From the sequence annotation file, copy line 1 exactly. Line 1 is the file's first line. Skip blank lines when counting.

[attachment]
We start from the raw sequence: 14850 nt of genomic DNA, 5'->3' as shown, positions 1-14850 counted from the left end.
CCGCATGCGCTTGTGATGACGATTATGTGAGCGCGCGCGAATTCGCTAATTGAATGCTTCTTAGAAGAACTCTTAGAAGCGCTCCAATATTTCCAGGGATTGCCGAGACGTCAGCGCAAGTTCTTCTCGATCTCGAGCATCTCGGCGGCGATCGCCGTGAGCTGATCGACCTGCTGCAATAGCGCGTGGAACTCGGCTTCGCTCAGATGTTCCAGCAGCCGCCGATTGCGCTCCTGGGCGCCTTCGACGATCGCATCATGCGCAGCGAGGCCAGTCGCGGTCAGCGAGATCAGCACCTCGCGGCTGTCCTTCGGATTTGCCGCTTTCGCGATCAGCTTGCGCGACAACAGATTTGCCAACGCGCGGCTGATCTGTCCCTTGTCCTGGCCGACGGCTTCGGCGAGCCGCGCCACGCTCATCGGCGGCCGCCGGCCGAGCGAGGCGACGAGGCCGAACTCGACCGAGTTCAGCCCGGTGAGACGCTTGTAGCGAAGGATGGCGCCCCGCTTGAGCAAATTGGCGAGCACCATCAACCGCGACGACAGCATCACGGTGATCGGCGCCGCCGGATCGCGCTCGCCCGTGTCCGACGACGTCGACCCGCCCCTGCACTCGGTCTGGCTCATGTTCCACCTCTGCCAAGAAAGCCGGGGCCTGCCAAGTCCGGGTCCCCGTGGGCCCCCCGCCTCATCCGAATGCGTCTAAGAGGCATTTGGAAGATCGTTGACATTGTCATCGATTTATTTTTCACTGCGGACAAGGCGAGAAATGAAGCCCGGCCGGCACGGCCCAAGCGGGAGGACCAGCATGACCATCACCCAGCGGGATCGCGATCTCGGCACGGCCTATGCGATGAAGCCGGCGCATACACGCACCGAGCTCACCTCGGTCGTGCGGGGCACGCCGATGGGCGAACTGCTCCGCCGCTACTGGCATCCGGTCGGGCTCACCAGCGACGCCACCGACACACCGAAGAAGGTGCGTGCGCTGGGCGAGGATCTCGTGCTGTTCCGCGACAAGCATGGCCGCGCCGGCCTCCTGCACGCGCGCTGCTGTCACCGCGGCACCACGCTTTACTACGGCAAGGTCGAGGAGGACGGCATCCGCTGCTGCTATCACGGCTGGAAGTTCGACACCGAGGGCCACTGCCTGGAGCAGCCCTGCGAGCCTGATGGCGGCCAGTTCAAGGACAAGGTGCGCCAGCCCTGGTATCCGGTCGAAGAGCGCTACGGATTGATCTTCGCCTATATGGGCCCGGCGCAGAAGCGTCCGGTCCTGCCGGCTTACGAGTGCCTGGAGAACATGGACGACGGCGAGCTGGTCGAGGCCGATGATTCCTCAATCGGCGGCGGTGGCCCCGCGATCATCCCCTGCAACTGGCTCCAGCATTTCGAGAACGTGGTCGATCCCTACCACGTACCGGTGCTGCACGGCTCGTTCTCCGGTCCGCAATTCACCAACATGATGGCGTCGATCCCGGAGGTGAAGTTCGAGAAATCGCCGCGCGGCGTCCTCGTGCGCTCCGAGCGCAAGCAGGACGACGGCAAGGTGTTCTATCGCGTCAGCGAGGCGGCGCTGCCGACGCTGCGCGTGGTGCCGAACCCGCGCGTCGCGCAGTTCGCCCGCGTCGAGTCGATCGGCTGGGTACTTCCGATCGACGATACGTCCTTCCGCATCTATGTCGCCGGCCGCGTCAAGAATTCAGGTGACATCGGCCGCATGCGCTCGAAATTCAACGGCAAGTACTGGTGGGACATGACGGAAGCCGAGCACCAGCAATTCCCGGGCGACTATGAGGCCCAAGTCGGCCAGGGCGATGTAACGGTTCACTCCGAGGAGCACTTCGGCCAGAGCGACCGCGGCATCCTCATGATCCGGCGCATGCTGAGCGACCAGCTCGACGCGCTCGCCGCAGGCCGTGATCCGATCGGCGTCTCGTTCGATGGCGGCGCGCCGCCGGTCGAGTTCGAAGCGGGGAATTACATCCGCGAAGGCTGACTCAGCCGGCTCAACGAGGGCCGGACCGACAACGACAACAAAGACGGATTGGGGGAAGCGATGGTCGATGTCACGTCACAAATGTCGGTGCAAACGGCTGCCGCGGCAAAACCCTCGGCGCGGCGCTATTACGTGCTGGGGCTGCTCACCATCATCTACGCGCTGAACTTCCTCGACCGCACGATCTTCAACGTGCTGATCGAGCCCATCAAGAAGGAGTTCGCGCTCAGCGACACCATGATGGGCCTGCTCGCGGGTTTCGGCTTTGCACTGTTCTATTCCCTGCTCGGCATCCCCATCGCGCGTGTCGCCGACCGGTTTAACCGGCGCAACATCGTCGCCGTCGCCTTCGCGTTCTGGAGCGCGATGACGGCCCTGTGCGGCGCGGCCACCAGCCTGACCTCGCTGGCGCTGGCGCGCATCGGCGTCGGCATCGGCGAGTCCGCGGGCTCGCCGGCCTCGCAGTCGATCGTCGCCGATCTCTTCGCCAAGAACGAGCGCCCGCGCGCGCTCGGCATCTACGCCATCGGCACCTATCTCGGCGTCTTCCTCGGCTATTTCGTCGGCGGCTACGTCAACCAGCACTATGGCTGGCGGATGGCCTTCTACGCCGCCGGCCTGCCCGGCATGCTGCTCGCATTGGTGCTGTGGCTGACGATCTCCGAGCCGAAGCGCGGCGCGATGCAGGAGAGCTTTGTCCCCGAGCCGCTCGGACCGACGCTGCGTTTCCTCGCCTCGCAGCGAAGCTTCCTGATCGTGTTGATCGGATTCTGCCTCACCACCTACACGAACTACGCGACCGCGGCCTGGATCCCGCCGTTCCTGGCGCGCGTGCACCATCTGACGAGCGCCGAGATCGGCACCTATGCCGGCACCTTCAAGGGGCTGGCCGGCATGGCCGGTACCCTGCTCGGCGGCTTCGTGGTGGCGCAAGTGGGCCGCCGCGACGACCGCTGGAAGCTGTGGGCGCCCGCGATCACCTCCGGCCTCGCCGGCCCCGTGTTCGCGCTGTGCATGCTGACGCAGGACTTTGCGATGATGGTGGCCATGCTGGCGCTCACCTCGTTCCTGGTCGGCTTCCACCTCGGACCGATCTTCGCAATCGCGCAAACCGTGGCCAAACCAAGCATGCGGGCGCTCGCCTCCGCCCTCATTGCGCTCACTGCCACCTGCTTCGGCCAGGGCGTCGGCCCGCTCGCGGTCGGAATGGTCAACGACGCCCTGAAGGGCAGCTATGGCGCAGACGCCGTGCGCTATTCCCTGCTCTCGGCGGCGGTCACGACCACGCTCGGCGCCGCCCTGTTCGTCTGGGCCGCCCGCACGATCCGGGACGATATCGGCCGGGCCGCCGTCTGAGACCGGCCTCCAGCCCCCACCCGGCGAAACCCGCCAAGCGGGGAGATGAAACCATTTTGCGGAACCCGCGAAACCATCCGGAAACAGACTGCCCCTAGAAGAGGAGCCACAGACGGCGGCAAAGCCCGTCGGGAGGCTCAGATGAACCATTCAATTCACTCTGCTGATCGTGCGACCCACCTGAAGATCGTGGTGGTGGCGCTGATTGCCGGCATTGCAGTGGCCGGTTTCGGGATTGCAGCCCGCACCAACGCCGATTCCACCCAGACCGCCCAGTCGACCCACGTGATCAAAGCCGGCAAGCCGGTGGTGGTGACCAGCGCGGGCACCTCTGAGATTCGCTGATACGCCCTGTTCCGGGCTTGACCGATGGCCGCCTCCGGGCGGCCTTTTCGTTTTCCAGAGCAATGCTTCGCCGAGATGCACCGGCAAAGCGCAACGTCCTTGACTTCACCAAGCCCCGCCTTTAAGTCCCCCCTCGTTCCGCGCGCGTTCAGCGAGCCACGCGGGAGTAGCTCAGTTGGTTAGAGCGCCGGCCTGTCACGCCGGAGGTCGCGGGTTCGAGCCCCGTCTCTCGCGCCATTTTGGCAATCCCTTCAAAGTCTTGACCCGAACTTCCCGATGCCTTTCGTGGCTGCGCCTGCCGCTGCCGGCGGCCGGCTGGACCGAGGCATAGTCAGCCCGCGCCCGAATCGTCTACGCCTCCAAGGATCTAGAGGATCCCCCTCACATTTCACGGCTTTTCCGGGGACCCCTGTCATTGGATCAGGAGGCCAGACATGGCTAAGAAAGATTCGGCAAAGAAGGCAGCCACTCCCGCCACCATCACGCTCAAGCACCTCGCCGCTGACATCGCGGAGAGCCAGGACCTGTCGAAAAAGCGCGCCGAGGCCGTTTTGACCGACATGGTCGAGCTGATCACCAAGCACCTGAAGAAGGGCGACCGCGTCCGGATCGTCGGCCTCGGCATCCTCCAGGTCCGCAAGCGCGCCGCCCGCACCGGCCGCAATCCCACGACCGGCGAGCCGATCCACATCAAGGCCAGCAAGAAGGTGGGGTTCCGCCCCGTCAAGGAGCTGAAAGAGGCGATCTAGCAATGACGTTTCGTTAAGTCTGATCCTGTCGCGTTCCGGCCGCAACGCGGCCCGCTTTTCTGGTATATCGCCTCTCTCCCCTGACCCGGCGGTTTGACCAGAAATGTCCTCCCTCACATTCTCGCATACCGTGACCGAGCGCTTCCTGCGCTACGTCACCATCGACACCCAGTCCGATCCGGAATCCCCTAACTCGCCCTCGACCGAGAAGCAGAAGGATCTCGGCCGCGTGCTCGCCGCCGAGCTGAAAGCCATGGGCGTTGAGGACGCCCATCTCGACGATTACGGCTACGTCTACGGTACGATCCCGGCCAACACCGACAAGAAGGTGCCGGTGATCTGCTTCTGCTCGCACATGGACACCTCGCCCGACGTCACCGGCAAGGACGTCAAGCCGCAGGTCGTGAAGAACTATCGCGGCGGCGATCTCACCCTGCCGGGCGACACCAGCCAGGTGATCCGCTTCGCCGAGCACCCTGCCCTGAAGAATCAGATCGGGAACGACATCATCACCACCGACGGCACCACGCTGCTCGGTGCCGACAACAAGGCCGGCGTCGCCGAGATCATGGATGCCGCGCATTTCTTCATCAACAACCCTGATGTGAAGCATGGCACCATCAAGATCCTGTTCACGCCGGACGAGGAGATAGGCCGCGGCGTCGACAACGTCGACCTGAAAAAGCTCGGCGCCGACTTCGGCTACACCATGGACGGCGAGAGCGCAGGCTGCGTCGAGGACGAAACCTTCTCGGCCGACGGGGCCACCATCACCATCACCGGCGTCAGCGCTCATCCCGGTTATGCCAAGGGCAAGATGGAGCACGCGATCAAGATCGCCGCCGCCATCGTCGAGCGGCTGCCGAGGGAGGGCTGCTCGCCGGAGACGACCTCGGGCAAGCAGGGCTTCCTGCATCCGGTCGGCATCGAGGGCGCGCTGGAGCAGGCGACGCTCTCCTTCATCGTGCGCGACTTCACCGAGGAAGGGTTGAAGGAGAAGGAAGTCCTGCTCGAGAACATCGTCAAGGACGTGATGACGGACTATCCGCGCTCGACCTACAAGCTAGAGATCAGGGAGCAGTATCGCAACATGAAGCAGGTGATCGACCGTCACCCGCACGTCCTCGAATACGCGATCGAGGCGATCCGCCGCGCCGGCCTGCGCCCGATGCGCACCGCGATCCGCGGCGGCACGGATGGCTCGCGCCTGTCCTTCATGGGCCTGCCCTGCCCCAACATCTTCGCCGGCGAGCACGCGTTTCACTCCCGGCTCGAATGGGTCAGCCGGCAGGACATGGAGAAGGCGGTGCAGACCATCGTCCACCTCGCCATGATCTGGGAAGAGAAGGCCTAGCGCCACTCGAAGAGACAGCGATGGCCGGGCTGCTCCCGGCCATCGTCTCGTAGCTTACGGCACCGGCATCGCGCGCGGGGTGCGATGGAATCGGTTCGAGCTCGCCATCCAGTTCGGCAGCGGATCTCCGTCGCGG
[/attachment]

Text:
We start from the raw sequence: 14850 nt of genomic DNA, 5'->3' as shown, positions 1-14850 counted from the left end.